As my first taste of poetic realism, I thought Renoir's La Grande Illusion was a quiet and beautiful film about war's effect on man's sense of society. Whether the illusion referred to in the title is the idea of human connection, happiness, war or 'civilised' society itself will require another viewing by me.

Friday, 4 December 2015

I've Just Seen: Dallas Buyers Club (2013)

Dallas Buyers Club (2013)

Director: Jean-Marc Vallee

2013 was a very good year for film. Looking at my list of films seen from that year, we have Before Midnight, Captain Phillips, Blue is the Warmest Colour, The Past, The Lunchbox, Frances Ha, Frozen, 12 Years a Slave, Her, Nebraska, Upstream Colour, Enough Said, Under the Skin, and bunch o' others. I would add Dallas Buyers Club to that list of very good films from that year that should be seen. 

The acting is strong from all the cast; clearly McConaughey and Leto are the most eye-catching, with their physical transformations, but the true strength of their performances comes from the characters underneath the surface. McConaughey's Ron Woodroof does what he does for both mercenary and altruistic reasons, which brings him into contact with people he would never have chosen to associate. You believe this is a sick man, as McConaughey's face also verges on the skeletal. Leto also looks worse for wear, as Rayon struggles to get clean. This is unusual as sick people in films are usually denoted by coughs or sniffles, but still look good, sometimes even on their death-bed.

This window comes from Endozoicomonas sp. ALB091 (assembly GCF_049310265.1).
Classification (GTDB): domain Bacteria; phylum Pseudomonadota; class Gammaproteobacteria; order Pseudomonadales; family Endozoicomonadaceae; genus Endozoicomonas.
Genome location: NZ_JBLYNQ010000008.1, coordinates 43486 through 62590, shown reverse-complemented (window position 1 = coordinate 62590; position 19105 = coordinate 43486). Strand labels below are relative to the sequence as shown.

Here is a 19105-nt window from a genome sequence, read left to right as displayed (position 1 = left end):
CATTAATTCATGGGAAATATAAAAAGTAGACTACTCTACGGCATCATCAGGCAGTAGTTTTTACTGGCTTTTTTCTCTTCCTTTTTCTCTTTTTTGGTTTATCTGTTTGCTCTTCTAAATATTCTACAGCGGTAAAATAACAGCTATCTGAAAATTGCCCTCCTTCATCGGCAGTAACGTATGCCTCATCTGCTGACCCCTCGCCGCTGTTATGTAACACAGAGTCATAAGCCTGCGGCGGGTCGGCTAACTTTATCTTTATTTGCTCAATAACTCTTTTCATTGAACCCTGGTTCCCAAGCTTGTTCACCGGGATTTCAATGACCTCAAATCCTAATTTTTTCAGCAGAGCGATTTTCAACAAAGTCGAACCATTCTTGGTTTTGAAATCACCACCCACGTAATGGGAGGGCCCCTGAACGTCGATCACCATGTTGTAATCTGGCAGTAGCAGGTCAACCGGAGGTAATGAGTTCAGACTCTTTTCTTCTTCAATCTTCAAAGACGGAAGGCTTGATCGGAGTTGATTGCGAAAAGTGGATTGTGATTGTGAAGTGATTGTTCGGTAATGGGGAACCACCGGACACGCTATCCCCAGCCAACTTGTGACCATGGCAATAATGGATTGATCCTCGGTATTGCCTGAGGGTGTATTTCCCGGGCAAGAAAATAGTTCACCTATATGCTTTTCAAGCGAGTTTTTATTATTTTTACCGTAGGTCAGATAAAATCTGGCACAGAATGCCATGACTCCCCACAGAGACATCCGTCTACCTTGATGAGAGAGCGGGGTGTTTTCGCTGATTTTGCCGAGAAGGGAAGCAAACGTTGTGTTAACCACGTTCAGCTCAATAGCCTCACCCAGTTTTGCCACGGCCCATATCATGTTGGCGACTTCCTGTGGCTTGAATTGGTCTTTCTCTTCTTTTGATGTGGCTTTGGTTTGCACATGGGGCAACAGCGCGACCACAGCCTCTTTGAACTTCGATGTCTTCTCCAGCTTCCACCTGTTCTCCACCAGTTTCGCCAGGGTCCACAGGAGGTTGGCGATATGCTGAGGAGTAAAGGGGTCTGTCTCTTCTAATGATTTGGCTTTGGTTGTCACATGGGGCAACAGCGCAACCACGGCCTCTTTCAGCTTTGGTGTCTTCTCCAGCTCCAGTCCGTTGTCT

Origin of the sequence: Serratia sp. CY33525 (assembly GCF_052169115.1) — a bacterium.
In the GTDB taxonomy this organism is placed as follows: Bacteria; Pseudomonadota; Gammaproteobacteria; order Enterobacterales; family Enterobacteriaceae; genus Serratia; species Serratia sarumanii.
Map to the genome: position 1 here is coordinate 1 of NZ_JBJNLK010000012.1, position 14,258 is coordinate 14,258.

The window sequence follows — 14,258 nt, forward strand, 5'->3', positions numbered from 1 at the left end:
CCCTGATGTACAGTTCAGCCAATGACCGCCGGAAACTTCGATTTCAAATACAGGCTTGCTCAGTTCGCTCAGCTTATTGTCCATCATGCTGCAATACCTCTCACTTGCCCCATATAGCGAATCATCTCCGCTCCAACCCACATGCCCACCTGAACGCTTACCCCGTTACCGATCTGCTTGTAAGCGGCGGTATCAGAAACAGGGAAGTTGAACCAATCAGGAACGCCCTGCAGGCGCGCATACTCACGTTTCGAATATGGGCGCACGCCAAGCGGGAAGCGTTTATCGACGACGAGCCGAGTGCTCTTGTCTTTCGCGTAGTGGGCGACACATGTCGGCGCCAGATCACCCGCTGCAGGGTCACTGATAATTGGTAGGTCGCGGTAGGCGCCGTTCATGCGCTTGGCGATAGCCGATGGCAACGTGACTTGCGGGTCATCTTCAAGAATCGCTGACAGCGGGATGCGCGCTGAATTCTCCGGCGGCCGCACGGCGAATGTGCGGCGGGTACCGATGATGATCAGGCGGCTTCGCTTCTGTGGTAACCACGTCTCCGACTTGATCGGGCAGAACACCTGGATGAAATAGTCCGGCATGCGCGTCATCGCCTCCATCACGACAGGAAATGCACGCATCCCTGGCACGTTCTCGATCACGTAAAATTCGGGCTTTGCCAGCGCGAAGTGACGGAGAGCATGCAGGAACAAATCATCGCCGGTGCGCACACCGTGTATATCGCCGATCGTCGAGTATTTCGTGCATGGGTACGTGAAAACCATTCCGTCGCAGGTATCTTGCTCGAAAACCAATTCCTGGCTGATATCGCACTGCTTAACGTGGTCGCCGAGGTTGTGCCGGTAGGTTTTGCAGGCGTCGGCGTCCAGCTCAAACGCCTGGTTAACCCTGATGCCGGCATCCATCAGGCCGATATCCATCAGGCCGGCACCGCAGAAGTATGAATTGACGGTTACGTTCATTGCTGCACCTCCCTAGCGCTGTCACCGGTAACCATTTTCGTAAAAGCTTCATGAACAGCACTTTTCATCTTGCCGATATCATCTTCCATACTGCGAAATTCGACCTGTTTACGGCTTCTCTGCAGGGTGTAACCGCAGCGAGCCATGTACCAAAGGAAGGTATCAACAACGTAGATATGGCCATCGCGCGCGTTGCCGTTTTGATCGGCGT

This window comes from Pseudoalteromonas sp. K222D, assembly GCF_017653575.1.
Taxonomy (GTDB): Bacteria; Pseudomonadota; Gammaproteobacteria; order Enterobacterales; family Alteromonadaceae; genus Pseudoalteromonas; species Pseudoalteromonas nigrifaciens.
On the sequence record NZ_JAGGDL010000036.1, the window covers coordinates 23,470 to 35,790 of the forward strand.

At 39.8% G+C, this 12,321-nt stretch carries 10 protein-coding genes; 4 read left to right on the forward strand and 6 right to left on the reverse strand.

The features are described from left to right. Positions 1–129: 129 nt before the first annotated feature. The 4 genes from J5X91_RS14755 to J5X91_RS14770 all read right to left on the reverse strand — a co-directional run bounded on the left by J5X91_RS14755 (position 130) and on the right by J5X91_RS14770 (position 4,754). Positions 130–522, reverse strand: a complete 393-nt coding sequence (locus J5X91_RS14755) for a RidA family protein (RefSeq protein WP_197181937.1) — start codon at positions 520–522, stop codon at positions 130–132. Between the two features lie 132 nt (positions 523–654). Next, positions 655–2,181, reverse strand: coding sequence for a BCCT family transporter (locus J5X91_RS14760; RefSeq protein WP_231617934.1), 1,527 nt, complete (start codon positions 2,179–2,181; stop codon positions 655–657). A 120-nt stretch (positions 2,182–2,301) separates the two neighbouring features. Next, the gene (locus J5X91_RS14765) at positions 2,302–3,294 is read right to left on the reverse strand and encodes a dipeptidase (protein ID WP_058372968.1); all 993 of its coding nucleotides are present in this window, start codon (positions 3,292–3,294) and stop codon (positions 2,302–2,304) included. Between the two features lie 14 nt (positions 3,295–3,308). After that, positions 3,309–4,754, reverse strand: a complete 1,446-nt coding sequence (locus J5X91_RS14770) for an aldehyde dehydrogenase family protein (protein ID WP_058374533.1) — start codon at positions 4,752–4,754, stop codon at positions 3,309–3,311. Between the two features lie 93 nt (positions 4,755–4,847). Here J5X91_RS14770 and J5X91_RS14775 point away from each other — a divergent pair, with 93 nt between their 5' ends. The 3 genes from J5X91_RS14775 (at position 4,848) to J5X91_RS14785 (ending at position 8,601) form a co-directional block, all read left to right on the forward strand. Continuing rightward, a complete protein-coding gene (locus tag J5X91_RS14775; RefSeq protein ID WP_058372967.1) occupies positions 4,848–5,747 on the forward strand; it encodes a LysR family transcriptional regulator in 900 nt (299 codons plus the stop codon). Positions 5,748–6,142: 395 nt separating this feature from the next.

I knew little about this story before the film came out, and I think it captures the response to the AIDS crisis well. I was not alive until the 90s, and there was not aware of what had happened in recent history. The medical community are the bad guys in this film, which felt a touch exaggerated, but the need for these clubs clearly sprung out of a void of proper care. The cinematography adds a documentary feel to the story, appropriate for a 'based on a true story.'

A film to see for its acting and the very powerful story it has to tell.

I've Just Seen: 8 1/2 (1963)

8 1/2 (1963)

Director: Federico Fellini

I can imagine that a lot of people believe  European 'classics' of film history to be dry pieces of drama, trudges through tormented souls, filled with almost impenetrable symbolism and dourness. Why do I think this? Because I once believed this too, back when my film diet was devoid of the likes of Bergman, Kurosawa, Ozu, Kieslowski, and Fellini. Of the last of these, Fellini has a lot of comedy in his films, with his wry but sympathetic portraits of ennui. 8 1/2's Guido is a director who appears to be suffering 'writer's block' which has prompted a whole life crisis, particularly regarding his relationships with women.